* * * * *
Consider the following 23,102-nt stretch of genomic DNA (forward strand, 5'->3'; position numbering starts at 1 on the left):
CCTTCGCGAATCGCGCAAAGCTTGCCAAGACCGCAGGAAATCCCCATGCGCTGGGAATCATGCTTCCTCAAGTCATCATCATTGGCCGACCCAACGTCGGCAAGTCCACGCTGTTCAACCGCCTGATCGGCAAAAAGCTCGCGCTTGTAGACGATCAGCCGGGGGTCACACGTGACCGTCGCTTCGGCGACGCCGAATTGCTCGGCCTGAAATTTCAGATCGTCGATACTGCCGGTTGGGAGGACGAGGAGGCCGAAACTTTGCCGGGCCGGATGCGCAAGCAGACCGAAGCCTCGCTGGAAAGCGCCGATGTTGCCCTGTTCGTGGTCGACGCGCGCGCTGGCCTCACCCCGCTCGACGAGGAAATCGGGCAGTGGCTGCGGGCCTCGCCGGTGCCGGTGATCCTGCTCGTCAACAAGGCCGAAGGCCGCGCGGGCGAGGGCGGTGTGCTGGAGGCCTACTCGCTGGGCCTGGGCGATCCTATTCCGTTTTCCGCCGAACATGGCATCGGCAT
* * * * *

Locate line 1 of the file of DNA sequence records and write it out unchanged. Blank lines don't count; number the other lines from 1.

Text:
Consider the following 23,102-nt stretch of genomic DNA (forward strand, 5'->3'; position numbering starts at 1 on the left):